12 Facts We Bet You Didn't Know About Duke Street
After the petition to rename Duke Street made headlines last week, and this week councillors revealed plans to link the M8 and M77, it’s been quite an exciting few weeks for one of Britain’s longest streets. But how much do you truly know of its dramatic history?
GlasgowLiving brings you; 12 Facts We Bet You Didn’t Know About Duke Street.
12. Early Beginnings
Named in 1794, at 222 years old, Duke Street is one of Glasgow’s oldest and most famous streets.
11. The First 13
Up until 1750 Glasgow had a grand total of only 13 streets, Drygate and High Street being two of the original 13. Drygate itself is even older and is thought to be one of the oldest thoroughfares in the entire city. It has been rumoured that brewing in Glasgow dates as far back as the 12th century and initially brewing was thought to have been conducted next to the Molendinar Burn. Being one of the first known sources of fresh water in Glasgow the Molendinar was perfect for early ale brewers.
10. University of Glasgow
The University of Glasgow’s original premises resided on Duke Street. For more than 400 years, between the years of 1460 and 1870, Duke Street laid claim to ownership of one of the greatest universities in the Western world…Relocating to the West End, Glasgow Uni has continued to be a beacon of educational inspiration throughout the world.
9. Rich Pickings
Although Duke Street and the East End in general has suffered a downturn in fortunes throughout the last few decades, living on Duke Street was previously considered very prestigious. Legendary Scottish singer Lulu said of moving away from Bridgeton and closer to Duke Street; “When we moved from Soho Street across the railway bridge to Garfield Street, it was only a couple hundred yards, but mentally it was a lot further.” Said the Glasgow local. “We had edged slightly up in the world, because we now lived closer to Duke Street and further away from the Gallowgate. There weren’t so many poorly dressed kids or runny noses.”
8. Britain’s Longest Street
Although credited as being Britain’s longest road, Duke Street is actually second to King Street in Aberdeen, which when measured was found to be 0.2 miles longer. For many years it was universally accepted that Oxford Street in London was Britain’s longest street, until a Mr Gemmell, a well known Glasgow property developer at the time, had them measured.
7. John Butterly MBE
The entire Southside of Duke Street was threatened with demolition in the 1960’s, following Glasgow Corporation’s decision to raze 1100 tenements. John Butterly defied the council (and the odds) helping save 1100 tenements and retaining a community which was in serious danger of being dismantled.
Reidvale Housing Association, established by John Butterly, paved the way for the “British Housing Association” revolution which helped put power back into the hands of the average person. Granting homeowners the opportunity to make decisions which would affect their own homes.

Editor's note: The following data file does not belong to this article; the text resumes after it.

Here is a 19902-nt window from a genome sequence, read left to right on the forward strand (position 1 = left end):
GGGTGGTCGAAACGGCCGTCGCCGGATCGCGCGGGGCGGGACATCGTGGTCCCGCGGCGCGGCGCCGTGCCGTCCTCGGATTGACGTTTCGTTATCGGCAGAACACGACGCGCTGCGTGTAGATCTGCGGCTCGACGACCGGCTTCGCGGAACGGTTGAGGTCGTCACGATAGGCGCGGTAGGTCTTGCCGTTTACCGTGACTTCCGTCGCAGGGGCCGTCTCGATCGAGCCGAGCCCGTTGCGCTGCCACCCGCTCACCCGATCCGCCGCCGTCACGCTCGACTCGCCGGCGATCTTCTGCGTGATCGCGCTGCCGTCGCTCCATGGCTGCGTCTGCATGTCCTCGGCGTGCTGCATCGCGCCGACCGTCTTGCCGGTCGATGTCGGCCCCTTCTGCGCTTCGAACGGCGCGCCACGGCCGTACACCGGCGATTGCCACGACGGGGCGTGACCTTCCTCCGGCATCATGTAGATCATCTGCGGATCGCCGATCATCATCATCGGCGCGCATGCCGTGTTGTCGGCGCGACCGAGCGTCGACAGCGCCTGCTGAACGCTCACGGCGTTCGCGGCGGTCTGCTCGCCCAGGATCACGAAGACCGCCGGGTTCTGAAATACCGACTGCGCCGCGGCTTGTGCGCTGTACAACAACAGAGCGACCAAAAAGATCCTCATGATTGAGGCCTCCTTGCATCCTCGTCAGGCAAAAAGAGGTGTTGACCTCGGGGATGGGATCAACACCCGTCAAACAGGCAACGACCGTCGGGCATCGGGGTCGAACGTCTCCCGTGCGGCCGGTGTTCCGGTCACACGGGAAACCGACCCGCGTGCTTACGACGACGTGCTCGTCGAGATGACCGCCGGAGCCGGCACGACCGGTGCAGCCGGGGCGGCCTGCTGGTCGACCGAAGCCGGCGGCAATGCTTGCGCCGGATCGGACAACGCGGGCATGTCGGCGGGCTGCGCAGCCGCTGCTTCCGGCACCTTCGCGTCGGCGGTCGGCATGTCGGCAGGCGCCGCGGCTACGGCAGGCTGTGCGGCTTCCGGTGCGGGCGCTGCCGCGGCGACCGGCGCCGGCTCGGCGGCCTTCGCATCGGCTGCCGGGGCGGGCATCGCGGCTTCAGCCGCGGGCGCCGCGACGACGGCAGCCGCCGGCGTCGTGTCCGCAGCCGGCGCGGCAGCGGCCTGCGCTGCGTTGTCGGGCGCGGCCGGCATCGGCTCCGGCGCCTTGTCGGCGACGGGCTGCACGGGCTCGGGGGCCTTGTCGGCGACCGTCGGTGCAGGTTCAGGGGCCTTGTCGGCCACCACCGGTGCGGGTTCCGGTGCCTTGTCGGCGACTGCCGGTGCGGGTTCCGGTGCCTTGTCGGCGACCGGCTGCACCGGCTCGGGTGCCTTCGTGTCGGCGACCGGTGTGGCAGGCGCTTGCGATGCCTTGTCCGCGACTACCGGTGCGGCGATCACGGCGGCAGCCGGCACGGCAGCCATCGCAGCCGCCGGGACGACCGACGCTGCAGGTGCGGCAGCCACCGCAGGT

One of Butterly’s most famous retorts when told that the South Side of Duke Street was to be demolished and the residents relocated to Easterhouse, he said; “You go and live in Easterhouse if you like. I will not.”
6. Bathgate Street Mafia
The Bathgate Street Mafia, a group of local campaigners can also claim responsibility for saving huge parts of the East End community. Literally laying their lives and bodies on the line. Standing in the way of bulldozers as they attempted to knock down tenements and the homes of local residents.
5. Razed Stakes
Rather ironically, many of the new schemes and high rises that council chiefs had earmarked for the people of the East End, would become a symbol of Glasgow Housing Association’s failings. Bluevale and Whitevale Towers faced the same negativity surrounding the Red Road Flats, each has now been, or is currently in the process of being dismantled. Bluevale has been completely deconstructed, Whitevale is currently being dismantled, and let’s not mention the Red Road debacle.
4. Duke of Montrose
Duke Street itself is said to have derived its name from the Duke of Montrose, whose residence overlooked the surrounding area. In a strange turn of events, Bonnie Prince Charlie who the Duke of Montrose defeated at Culloden, actually stopped at the nearby Wellpark brewery whilst retreating from England.
3. Duke Street Prison
Duke Street had one of eight prisons that stood in Glasgow, opened in 1840, conditions in the old prison were seemed so awful that the prison gained infamy after being mentioned in a street song sung by children in Glasgow. After responsibility for prisoners was transferred to Barlinnie, the prison shockingly remained open and instead became a woman’s only prison until 1955. Duke Street prison also takes the unwanted accolade of being the last prison in Scotland to hang a woman.
2. Coai’s; Glasgow’s Most Famous Restaurant
Coai’s in Duke Street is one of Scotland’s most famous restaurants, loved by generations of Glaswegians, the business itself has been passed down through three generation of the Coia family. First open in 1928, the Dennistoun based company, synonymous with high quality food, has expanded into the premises next door enabling them to now offer a takeaway option. After 88 years the well established restaurant is still firmly known as the beating heart of Duke Street.
1. The Rebirth of the East End
Since the phase one development of the East End Regeneration Road, (EERR) Glasgow City Council has revealed an increase of more than 4500 jobs in the local area. With the news that a £60 million pounds four lane carriage way is expected to be greenlit by councillors, Duke Street will continue to see revitalisation. The connection of the M74 and the M8 locally known as Glasgow’s “missing link” will see an increase in business, both local and international flock to the once barren East End.